Earlier, Lochte was subdued in the 200m backstroke final, which was won by fellow American Tyler Clary. Lochte had led at every turn but was overtaken during the final strokes and had to settle for a bronze. Ryosuke Irie of Japan captured silver in 1:53.78.
It was Rebecca Soni who produced the most brilliant swim Thursday night at the Aquatics Center. The 25-year-old American broke the world record that she had set just 24 hours earlier to retain her Olympic title in the 200m breaststroke.
Soni is the first woman to go below 2:20 in the event. “It’s been my goal since I was a little kid to go under 2:20,” she said. “I’ve been chasing it ever since. I’m just so happy.”
Ranomi Kromowidjojo of the Netherlands stormed to victory in the women’s 100m freestyle final, denying a U.S. clean sweep of golds.
On top of the success in the pool, the Americans scooped three gold medals in rowing, judo and gymnastics to lift their haul of medals to 37, of which 18 are gold. By the end of Day 6, China also has 18 gold but its medal total is three short of the U.S. South Korea is in third place with seven gold.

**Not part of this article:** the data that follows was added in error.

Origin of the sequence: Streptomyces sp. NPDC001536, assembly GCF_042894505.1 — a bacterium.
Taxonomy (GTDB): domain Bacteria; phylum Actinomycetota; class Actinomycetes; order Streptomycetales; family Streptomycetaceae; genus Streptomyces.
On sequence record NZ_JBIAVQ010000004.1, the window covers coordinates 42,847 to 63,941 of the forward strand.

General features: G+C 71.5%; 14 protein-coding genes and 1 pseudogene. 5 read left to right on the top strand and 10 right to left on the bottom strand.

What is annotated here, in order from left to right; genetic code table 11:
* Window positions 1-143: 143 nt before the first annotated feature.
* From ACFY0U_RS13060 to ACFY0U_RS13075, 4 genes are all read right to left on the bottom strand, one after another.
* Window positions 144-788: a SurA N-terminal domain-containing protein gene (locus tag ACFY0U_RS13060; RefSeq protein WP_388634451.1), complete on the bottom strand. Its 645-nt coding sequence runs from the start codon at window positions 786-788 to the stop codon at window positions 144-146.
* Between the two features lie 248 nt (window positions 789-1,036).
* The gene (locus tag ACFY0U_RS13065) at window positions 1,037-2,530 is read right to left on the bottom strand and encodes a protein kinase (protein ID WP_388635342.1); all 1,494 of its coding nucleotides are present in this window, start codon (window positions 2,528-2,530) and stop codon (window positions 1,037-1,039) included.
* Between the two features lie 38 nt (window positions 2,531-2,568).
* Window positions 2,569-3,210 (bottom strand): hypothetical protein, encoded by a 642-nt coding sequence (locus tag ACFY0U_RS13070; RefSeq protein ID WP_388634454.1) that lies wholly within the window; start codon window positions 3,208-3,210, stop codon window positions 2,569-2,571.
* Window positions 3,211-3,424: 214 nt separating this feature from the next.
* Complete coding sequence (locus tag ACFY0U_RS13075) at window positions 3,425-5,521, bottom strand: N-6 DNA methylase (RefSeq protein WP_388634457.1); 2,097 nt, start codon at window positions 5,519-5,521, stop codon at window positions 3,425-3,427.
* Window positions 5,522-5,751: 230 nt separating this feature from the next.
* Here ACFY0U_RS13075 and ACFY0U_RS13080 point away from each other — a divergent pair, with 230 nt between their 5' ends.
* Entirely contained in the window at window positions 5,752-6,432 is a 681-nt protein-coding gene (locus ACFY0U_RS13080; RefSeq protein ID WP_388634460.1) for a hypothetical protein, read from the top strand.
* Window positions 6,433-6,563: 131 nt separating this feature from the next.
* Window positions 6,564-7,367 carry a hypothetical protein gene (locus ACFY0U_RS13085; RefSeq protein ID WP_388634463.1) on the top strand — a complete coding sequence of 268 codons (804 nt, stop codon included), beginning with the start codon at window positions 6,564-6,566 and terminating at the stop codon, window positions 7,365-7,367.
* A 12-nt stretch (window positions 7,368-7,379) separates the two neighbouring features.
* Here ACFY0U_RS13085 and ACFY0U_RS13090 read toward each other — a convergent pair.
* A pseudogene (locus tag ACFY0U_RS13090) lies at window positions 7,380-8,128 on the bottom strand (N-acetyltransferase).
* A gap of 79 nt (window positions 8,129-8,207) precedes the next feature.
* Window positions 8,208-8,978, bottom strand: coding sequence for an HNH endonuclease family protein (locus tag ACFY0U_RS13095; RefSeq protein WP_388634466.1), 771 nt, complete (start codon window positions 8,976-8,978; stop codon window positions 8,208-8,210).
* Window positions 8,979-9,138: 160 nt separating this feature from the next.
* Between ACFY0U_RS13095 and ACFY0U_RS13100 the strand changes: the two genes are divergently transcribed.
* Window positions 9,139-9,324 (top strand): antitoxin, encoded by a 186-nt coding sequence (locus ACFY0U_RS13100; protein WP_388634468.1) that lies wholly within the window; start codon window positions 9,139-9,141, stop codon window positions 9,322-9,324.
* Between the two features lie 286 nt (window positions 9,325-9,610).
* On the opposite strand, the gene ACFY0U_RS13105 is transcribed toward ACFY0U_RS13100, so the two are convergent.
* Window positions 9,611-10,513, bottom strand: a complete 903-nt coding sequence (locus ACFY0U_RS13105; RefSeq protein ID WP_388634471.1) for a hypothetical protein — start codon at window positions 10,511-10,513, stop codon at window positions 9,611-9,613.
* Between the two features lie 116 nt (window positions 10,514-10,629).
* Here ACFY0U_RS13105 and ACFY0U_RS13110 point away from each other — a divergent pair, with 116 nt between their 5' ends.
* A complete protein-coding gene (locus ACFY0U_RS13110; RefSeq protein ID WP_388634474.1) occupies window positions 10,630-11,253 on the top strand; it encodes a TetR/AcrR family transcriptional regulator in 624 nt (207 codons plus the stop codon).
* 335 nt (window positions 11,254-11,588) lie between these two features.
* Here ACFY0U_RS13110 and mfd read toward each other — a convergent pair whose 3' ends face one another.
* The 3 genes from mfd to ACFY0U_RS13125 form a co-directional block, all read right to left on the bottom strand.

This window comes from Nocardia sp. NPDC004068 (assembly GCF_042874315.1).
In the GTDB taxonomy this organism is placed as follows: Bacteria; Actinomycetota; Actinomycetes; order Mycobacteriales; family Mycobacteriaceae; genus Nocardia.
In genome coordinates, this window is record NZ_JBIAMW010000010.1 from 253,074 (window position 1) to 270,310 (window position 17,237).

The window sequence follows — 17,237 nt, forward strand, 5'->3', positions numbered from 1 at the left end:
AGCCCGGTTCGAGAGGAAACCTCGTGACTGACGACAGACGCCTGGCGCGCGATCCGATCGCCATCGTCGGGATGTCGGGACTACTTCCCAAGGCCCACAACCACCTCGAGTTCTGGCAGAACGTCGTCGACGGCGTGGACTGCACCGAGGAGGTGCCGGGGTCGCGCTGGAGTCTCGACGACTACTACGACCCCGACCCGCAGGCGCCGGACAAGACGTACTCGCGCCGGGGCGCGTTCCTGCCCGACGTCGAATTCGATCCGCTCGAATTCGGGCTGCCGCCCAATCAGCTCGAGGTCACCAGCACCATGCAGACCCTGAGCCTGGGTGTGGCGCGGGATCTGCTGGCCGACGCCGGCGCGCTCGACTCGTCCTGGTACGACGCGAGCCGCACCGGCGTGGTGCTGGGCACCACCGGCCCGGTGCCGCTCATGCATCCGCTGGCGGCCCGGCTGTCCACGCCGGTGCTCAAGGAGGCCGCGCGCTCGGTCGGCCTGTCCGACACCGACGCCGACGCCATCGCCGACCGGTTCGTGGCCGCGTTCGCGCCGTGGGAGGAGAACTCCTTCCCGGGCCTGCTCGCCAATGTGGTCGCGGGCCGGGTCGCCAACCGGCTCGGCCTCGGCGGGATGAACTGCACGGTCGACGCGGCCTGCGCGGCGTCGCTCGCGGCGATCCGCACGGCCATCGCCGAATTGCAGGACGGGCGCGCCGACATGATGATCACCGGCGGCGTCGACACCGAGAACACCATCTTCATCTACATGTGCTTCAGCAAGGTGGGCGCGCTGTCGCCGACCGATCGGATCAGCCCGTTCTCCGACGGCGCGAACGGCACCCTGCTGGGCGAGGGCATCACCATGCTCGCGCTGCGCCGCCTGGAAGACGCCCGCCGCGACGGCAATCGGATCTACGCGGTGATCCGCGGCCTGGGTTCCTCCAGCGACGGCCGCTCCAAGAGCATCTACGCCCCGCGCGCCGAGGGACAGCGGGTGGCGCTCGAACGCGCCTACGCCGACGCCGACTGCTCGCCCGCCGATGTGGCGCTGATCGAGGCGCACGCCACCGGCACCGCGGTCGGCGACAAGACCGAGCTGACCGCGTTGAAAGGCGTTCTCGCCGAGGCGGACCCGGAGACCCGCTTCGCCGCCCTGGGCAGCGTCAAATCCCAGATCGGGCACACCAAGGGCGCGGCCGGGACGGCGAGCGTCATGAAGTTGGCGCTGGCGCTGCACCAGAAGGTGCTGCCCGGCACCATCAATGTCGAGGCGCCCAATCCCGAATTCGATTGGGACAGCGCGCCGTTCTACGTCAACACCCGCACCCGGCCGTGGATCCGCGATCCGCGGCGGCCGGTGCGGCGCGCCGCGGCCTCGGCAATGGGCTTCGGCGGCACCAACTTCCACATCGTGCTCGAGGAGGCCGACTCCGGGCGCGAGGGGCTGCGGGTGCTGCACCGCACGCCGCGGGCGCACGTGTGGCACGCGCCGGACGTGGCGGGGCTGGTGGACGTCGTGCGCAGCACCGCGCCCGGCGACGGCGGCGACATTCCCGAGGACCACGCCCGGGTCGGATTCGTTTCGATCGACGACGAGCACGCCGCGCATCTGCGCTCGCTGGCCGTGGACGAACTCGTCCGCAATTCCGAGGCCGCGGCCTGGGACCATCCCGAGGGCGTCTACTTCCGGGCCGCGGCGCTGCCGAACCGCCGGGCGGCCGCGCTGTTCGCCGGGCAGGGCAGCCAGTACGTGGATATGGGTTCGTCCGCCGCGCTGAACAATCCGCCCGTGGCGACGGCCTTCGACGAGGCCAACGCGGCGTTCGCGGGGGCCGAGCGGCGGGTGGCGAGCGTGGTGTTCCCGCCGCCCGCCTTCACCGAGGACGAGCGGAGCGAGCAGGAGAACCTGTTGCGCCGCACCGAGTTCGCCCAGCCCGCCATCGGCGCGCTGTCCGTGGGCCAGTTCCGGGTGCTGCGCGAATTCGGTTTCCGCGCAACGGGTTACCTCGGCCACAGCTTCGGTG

Chinese table tennis team’s objective in London is four gold medals in four events. So far, it is two for two.
Top seed Zhang Jike beat Wang Hao 4-1 in the all-Chinese men’s singles final, a day after Li Xiaoxia defeated compatriot Ding Ning in Wednesday’s women’s final.
The 24-year-old Zhang won 18-16, 11-5, 11-6, 10-12, 13-11 as Wang had to settle for the silver for a third successive Olympics. Dimitrij Ovtcharov of Germany defeated Chuang Chih-Yuan of Chinese Taipei for bronze.
Zhang is only the fourth man to complete the “grand slam” of World Cup, world championships and Olympic titles. The other players are countrymen Liu Guoliang, who now coaches China’s men’s team, and Kong Linghui as well as Swedish legend Jan-Ove Waldner.
“I am very excited,” said Zhang. “It’s my first Olympics and it has been my dream to win the gold medal since I started playing.”
China has claimed 22 of 26 gold medals since pingpong was introduced at the Olympics in 1988.
But China missed out on its first Olympic gold in cycling when Guo Shuang and Gong Jinjie won the women’s team sprint final only to be relegated to the second place soon after an illegal changeover.
Guo and Gong had earlier twice bettered the world record for the two-lap event.